LinkThink Special Edition: Sport and Geopolitics in the Arab World

A couple months ago (or what feels like a decade in pandemic time), UFC head honcho Dana White made the headlines with the idea of a “Fight Island,” ostensibly a private island where the organization could return to producing events as quickly as possible. While this never took off, it has now been reconfigured, with next month’s series of UFC events in Abu Dhabi now dubbed “Fight Island.” This is not the manifestation of White’s early-pandemic vision of some quasi-dystopian oasis of violence: what most are calling Fight Island is Yas Island, a man-made resort island in Abu Dhabi, a locale that has previously hosted multiple UFC events. The buzz surrounding the upcoming fights, as well as Saudi Arabia’s contentious bid to take over Newcastle United FC in the English Premier League, offers a chance to reflect on the growing role of sports in the Middle East.

As the slew of links below suggest, there is much to think about in this context. But first there’s the question: why are these countries so focused on building their sports portfolios, whether in the form of foreign team ownership or mega-event production? The answer is two-fold and unsurprising: money and politics. First, there is the obvious economic angle: as the world grinds away from oil-dependency, these rich states are scrambling to diversify their interests, in part by reinventing themselves as tourist destinations with a range of cultural offerings. It’s not just spending on sports, but a range of arts, entertainment, and leisure investments. Second, the sports diplomacy and soft power angle: sports are a key means of building an international reputation and positive “brand” image, one often reliant upon the seemingly global acceptance of the shaky idea that sports are somehow above politics and other ugly stuff. In hosting big-time sports events, nations bring themselves positive international PR, an excuse to bring influential people together (again, in allegedly apolitical contexts), and attract international investment and partnerships in large-scale infrastructural projects (yes, this circles back to the economy, as most things do.).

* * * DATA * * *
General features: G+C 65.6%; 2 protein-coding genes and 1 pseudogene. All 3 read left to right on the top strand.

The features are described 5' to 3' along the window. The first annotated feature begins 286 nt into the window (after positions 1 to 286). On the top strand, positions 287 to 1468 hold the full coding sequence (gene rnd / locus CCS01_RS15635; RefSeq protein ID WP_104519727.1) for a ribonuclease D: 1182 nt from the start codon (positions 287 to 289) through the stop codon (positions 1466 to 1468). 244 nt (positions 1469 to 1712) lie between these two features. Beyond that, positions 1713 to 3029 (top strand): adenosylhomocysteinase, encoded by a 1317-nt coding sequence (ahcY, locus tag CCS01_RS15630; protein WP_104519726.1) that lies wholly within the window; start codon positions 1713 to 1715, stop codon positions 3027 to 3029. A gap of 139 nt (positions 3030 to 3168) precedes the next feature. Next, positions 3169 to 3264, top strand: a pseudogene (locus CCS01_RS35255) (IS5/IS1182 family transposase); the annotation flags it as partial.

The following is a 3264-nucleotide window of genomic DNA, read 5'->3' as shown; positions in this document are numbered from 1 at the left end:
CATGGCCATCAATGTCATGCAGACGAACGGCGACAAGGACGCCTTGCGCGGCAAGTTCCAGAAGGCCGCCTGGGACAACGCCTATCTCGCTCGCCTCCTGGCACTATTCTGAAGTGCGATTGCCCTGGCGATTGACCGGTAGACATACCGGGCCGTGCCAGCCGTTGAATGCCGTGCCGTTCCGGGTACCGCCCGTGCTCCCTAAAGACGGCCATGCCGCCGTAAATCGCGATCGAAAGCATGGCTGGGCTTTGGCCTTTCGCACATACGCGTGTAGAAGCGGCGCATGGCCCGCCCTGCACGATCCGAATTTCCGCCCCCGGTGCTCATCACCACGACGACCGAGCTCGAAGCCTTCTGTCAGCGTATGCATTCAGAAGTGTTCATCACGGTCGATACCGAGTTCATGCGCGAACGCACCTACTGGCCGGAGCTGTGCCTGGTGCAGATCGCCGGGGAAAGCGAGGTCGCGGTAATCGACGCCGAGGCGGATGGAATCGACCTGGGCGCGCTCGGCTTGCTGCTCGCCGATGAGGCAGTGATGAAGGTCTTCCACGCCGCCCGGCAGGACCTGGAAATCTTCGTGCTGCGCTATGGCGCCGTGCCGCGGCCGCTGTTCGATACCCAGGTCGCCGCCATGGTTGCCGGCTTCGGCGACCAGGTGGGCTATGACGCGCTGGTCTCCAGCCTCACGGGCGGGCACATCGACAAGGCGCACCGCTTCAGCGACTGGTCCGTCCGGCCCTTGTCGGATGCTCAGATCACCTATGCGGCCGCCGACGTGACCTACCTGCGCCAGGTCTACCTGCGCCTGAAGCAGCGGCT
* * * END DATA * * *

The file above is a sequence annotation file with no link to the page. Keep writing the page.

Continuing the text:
1. Starting with the topical: here’s a really nice overview of the UFC/Yas Island project, including fight details, corona protocols, and a history of the UFC at the site. Here’s the latest on the Saudi takeover attempt of Newcastle United, which had hit a roadblock due to an ongoing piracy scandal/proxy battle with Qatar (about which I wrote a short post about previously).

  2. To dive deeper into the background of sport and soft power in the region: here’s a timely overview of soccer-specific efforts across the region from USC’s Center on Public Diplomacy. For Saudi Arabia specifically, there’s this piece I wrote last year, when tensions arose around a WWE event in Saudi Arabia in the wake of the Khashoggi scandal. Qatar, while not in the headlines at the moment, has been a major player in this realm, having successfully secured the 2022 FIFA World Cup, an event that is becoming a bigger and bigger deal as sports will remain decidedly abnormal for at least another year. (If you’re wondering how the Gulf State somehow secured the crown jewel of the sporting world…there are serious allegations that it was not all above board.) This overview from the Middle East Institute is a nice introduction to the country’s strategy.

  3. Even when mega-brands and wealthy nations are involved, plans don’t always materialize. To wit: Spanish soccer club Real Madrid’s ambitious and failed attempt to place a branded luxury island in the emirate of Ras al Khaimah. If you have a subscription to the Athletic, this is an excellent deep dive on how things fell apart. If you don’t, this article will suffice.

  4. It is hardly a surprise that not everyone thinks this is all fun and games. Critics accuse the Gulf States of “sportswashing,” a neologism coined by Amnesty International. The term means what it sounds like: using sports to obscure an undesirable reputation, particularly in the realm of human rights. The journalist Karim Zidan is probably the best author on the subject. Here’s his take on US-Saudi sports relations and a detailed critique of Morocco. If you’re in more of a listening mood, here’s a recent podcast featuring Zidan, wherein he covers a lot of this territory in only 20 minutes. Worth it for the background alone, even if you don’t accept the sportswashing critique.

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